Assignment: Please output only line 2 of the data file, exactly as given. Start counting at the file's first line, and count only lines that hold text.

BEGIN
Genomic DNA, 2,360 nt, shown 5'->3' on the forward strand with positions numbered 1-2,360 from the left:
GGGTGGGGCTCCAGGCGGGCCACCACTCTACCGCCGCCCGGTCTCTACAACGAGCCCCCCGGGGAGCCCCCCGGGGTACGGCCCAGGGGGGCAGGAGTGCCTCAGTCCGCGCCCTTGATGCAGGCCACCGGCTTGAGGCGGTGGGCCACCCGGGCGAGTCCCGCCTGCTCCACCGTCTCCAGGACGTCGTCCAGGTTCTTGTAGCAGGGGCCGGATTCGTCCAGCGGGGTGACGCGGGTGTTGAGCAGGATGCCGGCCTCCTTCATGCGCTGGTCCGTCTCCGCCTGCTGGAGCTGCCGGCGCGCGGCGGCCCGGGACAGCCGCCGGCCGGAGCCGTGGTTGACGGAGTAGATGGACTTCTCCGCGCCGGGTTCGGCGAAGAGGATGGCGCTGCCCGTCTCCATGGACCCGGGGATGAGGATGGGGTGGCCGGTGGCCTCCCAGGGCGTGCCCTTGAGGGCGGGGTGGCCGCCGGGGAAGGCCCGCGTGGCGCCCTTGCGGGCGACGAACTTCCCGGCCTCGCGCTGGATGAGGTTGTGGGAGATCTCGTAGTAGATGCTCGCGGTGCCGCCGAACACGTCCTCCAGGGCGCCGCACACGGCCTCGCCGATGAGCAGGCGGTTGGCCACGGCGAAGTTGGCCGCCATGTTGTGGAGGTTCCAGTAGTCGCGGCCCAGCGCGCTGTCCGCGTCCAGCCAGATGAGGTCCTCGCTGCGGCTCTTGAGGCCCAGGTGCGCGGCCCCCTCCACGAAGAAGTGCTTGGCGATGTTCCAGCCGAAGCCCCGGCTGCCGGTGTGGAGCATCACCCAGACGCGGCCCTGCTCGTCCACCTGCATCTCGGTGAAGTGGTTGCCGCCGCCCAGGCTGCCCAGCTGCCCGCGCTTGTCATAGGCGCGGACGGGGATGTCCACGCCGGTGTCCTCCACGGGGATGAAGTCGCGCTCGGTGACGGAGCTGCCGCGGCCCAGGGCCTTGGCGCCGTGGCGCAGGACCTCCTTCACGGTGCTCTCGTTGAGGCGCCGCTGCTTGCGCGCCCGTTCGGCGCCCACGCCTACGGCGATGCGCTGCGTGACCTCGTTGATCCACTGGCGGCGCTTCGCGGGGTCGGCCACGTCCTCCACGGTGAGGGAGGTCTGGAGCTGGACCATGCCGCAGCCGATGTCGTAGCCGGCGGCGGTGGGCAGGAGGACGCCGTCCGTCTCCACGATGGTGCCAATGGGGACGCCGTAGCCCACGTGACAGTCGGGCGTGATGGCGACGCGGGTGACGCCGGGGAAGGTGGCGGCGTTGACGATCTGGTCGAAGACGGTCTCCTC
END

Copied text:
GGGTGGGGCTCCAGGCGGGCCACCACTCTACCGCCGCCCGGTCTCTACAACGAGCCCCCCGGGGAGCCCCCCGGGGTACGGCCCAGGGGGGCAGGAGTGCCTCAGTCCGCGCCCTTGATGCAGGCCACCGGCTTGAGGCGGTGGGCCACCCGGGCGAGTCCCGCCTGCTCCACCGTCTCCAGGACGTCGTCCAGGTTCTTGTAGCAGGGGCCGGATTCGTCCAGCGGGGTGACGCGGGTGTTGAGCAGGATGCCGGCCTCCTTCATGCGCTGGTCCGTCTCCGCCTGCTGGAGCTGCCGGCGCGCGGCGGCCCGGGACAGCCGCCGGCCGGAGCCGTGGTTGACGGAGTAGATGGACTTCTCCGCGCCGGGTTCGGCGAAGAGGATGGCGCTGCCCGTCTCCATGGACCCGGGGATGAGGATGGGGTGGCCGGTGGCCTCCCAGGGCGTGCCCTTGAGGGCGGGGTGGCCGCCGGGGAAGGCCCGCGTGGCGCCCTTGCGGGCGACGAACTTCCCGGCCTCGCGCTGGATGAGGTTGTGGGAGATCTCGTAGTAGATGCTCGCGGTGCCGCCGAACACGTCCTCCAGGGCGCCGCACACGGCCTCGCCGATGAGCAGGCGGTTGGCCACGGCGAAGTTGGCCGCCATGTTGTGGAGGTTCCAGTAGTCGCGGCCCAGCGCGCTGTCCGCGTCCAGCCAGATGAGGTCCTCGCTGCGGCTCTTGAGGCCCAGGTGCGCGGCCCCCTCCACGAAGAAGTGCTTGGCGATGTTCCAGCCGAAGCCCCGGCTGCCGGTGTGGAGCATCACCCAGACGCGGCCCTGCTCGTCCACCTGCATCTCGGTGAAGTGGTTGCCGCCGCCCAGGCTGCCCAGCTGCCCGCGCTTGTCATAGGCGCGGACGGGGATGTCCACGCCGGTGTCCTCCACGGGGATGAAGTCGCGCTCGGTGACGGAGCTGCCGCGGCCCAGGGCCTTGGCGCCGTGGCGCAGGACCTCCTTCACGGTGCTCTCGTTGAGGCGCCGCTGCTTGCGCGCCCGTTCGGCGCCCACGCCTACGGCGATGCGCTGCGTGACCTCGTTGATCCACTGGCGGCGCTTCGCGGGGTCGGCCACGTCCTCCACGGTGAGGGAGGTCTGGAGCTGGACCATGCCGCAGCCGATGTCGTAGCCGGCGGCGGTGGGCAGGAGGACGCCGTCCGTCTCCACGATGGTGCCAATGGGGACGCCGTAGCCCACGTGACAGTCGGGCGTGATGGCGACGCGGGTGACGCCGGGGAAGGTGGCGGCGTTGACGATCTGGTCGAAGACGGTCTCCTC